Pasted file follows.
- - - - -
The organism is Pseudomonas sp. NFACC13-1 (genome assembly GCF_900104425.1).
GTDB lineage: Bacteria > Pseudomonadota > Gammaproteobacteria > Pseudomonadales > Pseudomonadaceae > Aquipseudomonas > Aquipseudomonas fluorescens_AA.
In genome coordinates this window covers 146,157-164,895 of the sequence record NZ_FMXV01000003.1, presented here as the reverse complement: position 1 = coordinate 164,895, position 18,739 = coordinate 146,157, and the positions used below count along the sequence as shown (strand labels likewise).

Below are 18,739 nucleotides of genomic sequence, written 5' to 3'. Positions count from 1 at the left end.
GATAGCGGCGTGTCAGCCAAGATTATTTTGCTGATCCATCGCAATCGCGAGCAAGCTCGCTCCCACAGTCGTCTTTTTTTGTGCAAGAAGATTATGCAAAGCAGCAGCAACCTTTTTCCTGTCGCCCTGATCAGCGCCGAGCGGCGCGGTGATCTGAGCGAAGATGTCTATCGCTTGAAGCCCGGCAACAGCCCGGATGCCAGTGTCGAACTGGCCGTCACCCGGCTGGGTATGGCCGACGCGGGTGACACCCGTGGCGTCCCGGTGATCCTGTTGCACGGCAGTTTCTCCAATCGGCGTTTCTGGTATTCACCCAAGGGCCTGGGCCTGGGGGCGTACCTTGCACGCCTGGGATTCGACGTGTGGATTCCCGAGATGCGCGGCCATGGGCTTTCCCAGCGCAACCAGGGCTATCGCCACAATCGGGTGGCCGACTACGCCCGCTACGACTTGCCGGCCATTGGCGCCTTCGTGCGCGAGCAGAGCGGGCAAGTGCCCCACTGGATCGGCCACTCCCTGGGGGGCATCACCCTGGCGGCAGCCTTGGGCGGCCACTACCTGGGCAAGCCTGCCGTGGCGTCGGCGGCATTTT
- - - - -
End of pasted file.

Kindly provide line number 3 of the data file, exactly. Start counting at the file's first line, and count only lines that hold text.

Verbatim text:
In genome coordinates this window covers 146,157-164,895 of the sequence record NZ_FMXV01000003.1, presented here as the reverse complement: position 1 = coordinate 164,895, position 18,739 = coordinate 146,157, and the positions used below count along the sequence as shown (strand labels likewise).